I don’t want to talk about the story too much.  I want everyone who is reading this to go out and watch it instead of having it ruined by me.  But I will say a few things.  Each character is fully realized and goes through a tumult of development.  I feel as though there was more character development in this single 80-minute “cartoon” than I’ve seen in most movies from this past year combined.  They are charming, witty, and filled with hilarity as befits their whimsical illustrations and beautiful world, but they are also devastatingly believable, and force reality into firm view rather painfully at times.  In the end, The Illusionist is truly a film of intense self-reflection, made possible only through the viewing of the vulnerabilities and plights of the characters we easily come to love as the story unwinds. 

I give it a 10/10, easily.

Mrs. Doubtfire (1993)

27 12 2010

Very much by accident I ended up watching this “classic,” Mrs. Doubtfire. I remember that, as a child, I was enthralled by this movie, and Robin Williams was my own personal king of comedy.  What could be funnier than a man dressing up and acting like an acient English woman, and what could be more touching than his doing it for the sake of his children, torn away from him by his ex-wife?

Memories abounded as I watched this ridiculous movie.  Don’t get me wrong, I found myself often times bursting with laughter.  Each time that happened though, I was profoundly embarrassed, both for me for having laughed at all, and for the scene which I had laughed at.   To exemplify this point, I leave you with this scene.  It is emblematic of the film and the way it makes me feel.  Try watching it a. without laughing and b. without feeling silly for having done so:

My rating: 3/10

Game of Thrones

27 12 2010

For a long time I have been an avid reader of fantasy novels. One such favorite of mine is the series Song of Ice and Fire by George R. R. Martin. When it was first rumored that this super awesome story was going to be transformed into a television series, I was skeptical. When I found out that it is in fact being done on HBO, I got a bit more excited. With its release around the corner, and after seeing some promos and interviews, I am officially stoked. Here’s the trailer. Enjoy!:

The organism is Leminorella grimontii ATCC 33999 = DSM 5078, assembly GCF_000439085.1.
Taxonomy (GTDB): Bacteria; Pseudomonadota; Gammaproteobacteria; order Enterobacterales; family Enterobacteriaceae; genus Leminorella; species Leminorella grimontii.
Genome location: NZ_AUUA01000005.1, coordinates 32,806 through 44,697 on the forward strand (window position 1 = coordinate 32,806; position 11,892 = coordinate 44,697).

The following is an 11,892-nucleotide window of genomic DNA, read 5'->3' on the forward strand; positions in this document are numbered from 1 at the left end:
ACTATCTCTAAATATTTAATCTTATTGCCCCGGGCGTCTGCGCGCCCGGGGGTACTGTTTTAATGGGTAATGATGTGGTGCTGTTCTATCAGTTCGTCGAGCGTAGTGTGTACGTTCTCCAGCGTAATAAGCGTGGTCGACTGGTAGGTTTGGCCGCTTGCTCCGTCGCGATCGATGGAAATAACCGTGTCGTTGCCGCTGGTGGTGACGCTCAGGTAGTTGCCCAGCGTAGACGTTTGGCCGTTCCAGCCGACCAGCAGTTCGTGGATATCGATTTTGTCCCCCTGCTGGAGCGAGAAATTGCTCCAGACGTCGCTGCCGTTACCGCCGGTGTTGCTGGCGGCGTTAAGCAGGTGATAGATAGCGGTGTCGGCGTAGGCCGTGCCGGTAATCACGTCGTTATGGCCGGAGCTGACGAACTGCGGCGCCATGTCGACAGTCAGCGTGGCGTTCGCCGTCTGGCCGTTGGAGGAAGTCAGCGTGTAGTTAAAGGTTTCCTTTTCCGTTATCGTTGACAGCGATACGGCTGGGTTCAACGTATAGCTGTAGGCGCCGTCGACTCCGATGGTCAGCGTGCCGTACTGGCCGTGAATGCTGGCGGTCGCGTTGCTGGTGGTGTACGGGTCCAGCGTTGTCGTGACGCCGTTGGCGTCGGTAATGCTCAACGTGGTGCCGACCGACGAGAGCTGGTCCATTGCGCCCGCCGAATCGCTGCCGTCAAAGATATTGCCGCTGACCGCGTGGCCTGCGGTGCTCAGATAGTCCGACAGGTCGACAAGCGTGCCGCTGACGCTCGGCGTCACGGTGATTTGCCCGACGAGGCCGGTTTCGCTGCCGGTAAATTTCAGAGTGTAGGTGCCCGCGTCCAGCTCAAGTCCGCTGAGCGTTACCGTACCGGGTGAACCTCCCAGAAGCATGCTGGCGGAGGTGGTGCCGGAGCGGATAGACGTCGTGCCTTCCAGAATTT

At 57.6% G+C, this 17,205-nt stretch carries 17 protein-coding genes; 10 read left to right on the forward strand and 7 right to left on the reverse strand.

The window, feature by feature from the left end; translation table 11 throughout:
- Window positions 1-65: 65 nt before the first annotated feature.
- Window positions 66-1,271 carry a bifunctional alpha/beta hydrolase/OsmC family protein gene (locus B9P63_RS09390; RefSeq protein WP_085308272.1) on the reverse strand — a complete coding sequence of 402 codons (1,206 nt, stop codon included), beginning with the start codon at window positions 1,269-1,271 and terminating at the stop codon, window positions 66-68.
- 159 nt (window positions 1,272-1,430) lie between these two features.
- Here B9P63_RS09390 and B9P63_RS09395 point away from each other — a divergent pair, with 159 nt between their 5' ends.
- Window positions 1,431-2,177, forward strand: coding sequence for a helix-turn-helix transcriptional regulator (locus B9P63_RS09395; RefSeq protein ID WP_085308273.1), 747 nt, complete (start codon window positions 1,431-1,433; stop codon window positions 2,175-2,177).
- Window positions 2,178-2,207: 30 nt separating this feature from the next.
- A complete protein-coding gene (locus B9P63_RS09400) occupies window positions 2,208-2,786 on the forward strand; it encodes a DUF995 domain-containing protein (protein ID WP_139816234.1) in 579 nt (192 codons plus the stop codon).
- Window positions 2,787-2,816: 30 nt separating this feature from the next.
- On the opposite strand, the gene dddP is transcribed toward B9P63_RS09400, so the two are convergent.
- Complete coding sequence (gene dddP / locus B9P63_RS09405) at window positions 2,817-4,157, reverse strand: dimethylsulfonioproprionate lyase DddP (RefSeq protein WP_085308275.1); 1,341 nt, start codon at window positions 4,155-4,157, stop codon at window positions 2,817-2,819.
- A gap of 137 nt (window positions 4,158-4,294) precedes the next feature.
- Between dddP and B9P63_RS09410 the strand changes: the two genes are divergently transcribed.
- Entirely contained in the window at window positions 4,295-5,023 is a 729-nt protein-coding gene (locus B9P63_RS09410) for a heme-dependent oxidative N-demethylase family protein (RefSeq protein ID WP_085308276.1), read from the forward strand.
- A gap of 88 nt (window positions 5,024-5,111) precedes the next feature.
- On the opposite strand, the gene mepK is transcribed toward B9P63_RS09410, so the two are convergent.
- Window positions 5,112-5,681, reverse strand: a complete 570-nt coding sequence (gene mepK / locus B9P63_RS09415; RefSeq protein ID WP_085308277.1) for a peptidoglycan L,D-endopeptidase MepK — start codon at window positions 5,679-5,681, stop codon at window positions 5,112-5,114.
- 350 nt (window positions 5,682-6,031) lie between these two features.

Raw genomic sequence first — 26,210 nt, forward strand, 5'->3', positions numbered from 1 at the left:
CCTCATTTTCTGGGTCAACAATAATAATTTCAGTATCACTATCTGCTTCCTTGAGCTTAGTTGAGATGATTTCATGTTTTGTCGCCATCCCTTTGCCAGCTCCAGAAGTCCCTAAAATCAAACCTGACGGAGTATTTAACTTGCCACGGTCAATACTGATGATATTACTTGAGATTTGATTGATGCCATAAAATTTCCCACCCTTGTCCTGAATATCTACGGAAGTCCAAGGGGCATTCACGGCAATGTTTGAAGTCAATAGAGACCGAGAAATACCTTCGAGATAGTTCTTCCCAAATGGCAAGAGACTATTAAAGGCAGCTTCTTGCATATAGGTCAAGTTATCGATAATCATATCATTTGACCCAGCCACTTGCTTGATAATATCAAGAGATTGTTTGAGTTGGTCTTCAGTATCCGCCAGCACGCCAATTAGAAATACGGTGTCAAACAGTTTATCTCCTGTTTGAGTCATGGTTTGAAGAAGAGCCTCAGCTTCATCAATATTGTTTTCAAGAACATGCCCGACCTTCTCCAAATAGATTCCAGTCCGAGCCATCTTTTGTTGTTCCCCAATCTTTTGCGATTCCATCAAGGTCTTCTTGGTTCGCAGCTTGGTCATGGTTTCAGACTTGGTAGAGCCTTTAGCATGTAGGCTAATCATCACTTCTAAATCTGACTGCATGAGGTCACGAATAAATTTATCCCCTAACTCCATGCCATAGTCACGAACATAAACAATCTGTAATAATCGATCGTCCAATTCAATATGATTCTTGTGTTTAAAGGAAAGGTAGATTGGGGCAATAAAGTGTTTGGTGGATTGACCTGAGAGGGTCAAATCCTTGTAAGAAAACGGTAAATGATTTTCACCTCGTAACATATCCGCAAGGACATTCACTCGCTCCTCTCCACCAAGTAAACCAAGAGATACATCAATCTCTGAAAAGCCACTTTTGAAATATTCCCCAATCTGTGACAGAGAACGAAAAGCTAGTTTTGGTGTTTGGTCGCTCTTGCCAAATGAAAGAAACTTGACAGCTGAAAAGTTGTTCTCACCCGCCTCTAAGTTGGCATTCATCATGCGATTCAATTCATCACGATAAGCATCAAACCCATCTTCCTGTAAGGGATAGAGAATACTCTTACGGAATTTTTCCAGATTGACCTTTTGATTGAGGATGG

And, if that got you interested enough, here’s some behind the scenes action:

True Romance (1993)

23 12 2010

Written by Quentin Tarantino and directed by Tony Scott, True Romance is an oldy but goody.  No, more than that.  It’s absolutely great.  It’s one of those movies that makes you sit back, sigh and say to yourself as the credits are rolling: “They just don’t make ’em like that any more.”

Made up of one part sweet dialogue, one part badass-ness, and one part fairy tale, True Romance unfolds at a dizzying pace revealing an awesome narrative that is made better by its star-studded and aptly chosen cast.  Christian Slater and Patricia Arquette act as the leading couple, and the question quickly becomes: can their quirky love and charm together withstand the strain of their murder of a pimp, accidental theft of a big time amount of cocaine, and the drama that ensues from there?

If you haven’t seen it yet, you’re in for a treat!  Just check out this cast list: Dennis Hopper, Brad Pitt, Christopher Walken, Samuel L. Jackson, James Gandolfini, and Val Kilmer… as Elvis??  Not to mention Gary Oldman as the excellently rendered pimp that gets the axe to start the tale!

My rating: 9/10

Black Swan

19 12 2010

Watching Black Swan has a similar feeling of intensity and horror as watching a car crash in slow motion.  From the start the viewer knows that this is a story about a ballerina named Nina (Natalie Portman) plagued simultaneously with a yearning for perfection and a penchant for doubt resulting in self-abuse, paranoia and neurosis.  Upon receiving her break-through role as the Swan Queen, Nina’s ambitions are tempered by the accusation that her performance may be technically impeccable but lacks the passion required to snare the audience.  This is delivered by the director of the play and company leader  Thomas (Vincent Cassel) who encourages her repeatedly to “let go.”  Thus ensues an incredibly visceral journey through Nina’s mind over the course of her rehearsals.  Violently and sexually charged, Nina’s succumbing to the neccesities of her demanding role as both White Swan and Black Swan unravels in a stomach-churning performance.   Questions of what is real or not real arise but take a back seat to Nina’s development and her overwhelming drive to play her parts.  In a word, the movie was chilling. 

My rating:  8.5/10